Looking for a Relaxing Summer Vacation? Don't Travel Here
LONDON, June 24, 2009
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According to the U.S. state department, Pakistani militants have vowed to increase attacks against both civilians and government targets in Pakistan's cities. Military forces are currently fighting extremists across areas of the Federally Administered Tribal Areas (FATA) and parts of the Northwest Frontier Province, including the Swat Valley.
The presence of Al-Qaeda, Taliban, and other militant groups poses a threat to American citizens throughout Pakistan, especially in the western border regions of the country, according to the state department Web site.
Terrorist groups continue to seek opportunities to attack locations where Americans and Westerners are known to congregate or visit, such as shopping areas, hotels, clubs and restaurants, places of worship, schools, or outdoor recreation events.
"On November 12, 2008, an American government contractor and his driver in Peshawar were shot and killed in their car. In September 2008, over 50 people, including three Americans, were killed and hundreds were injured when a suicide bomber set off a truck filled with explosives outside a major international hotel in Islamabad. In August 2008, gunmen stopped and shot at the vehicle of an American diplomat in Peshawar. In March 2008, a restaurant frequented by Westerners in Islamabad was bombed, killing one patron and seriously injuring several others, including four American diplomats," said the state department Web site.
Mali. Travel warning updated: June 02, 2009
The U.S. state department warns people not to travel to the north of Mali due to kidnapping threats against Westerners.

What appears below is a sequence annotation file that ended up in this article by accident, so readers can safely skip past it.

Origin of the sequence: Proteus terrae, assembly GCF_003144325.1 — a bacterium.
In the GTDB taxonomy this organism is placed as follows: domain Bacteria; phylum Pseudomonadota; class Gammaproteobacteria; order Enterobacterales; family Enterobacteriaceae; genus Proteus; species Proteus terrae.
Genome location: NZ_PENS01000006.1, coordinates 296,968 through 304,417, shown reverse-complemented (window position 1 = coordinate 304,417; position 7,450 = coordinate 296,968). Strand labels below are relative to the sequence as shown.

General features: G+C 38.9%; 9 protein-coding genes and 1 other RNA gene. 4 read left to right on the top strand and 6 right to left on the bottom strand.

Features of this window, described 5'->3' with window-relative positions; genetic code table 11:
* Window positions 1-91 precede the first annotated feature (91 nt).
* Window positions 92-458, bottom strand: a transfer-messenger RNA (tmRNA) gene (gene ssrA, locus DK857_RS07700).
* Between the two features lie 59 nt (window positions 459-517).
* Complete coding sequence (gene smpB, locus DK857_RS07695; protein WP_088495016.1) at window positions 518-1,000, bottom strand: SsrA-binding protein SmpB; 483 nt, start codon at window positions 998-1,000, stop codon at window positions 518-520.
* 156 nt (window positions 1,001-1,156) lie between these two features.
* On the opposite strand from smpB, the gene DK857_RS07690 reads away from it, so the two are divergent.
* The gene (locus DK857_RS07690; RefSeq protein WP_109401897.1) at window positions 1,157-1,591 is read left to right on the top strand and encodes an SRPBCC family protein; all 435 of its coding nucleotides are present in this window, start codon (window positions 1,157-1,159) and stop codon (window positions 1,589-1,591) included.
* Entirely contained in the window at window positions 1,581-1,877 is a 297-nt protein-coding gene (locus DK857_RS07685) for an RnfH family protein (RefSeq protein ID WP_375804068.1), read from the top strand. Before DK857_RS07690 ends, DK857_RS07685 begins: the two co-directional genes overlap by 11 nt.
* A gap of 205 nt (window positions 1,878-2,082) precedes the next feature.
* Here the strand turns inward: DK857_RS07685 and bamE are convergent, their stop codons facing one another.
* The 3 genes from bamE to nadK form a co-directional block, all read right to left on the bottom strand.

"Al-Qaeda in the Land of the Islamic Maghreb (AQIM) has declared its intention to attack Western targets. AQIM uses northern Mali as a safe haven and platform from which to conduct operations," said the state department's Web site.
"AQIM kidnapped two Canadian diplomats in Niger in December 2008 and four European tourists along the Mali-Niger border in January 2009. All were believed to be held in northern Mali; the Canadians and two of the Europeans were released in April 2009. The U.S. Embassy's ability to assist American citizens in northern Mali is severely limited."
Chad. Travel warning updated: June 2, 2009
Banditry, current political tensions between Chad and Sudan, and clashes between the government and rebel armies keep Chad on the list of most dangerous places to travel.
Chad achieved independence from France in 1960. Since then it has been relatively unstable with tensions arising from religious conflicts between the mostly Muslim north and Christian south of the country, according to worldtravelguide.net.
"Armed rebel groups are active in the region. Rebel activity tends to increase during the dry season, which lasts from late September to July. Government troops pushed back rebel groups entering Chad from Sudan on May 7, 2009 and subsequently attacked rebel positions inside Sudan, which exacerbated tensions between Chad and Sudan. Chadian rebels continue to operate out of Sudan.
The security situation remains fluid and potentially dangerous. The government of Chad is unable to guarantee the safety of visitors in most parts of the country," said the state department's Web site.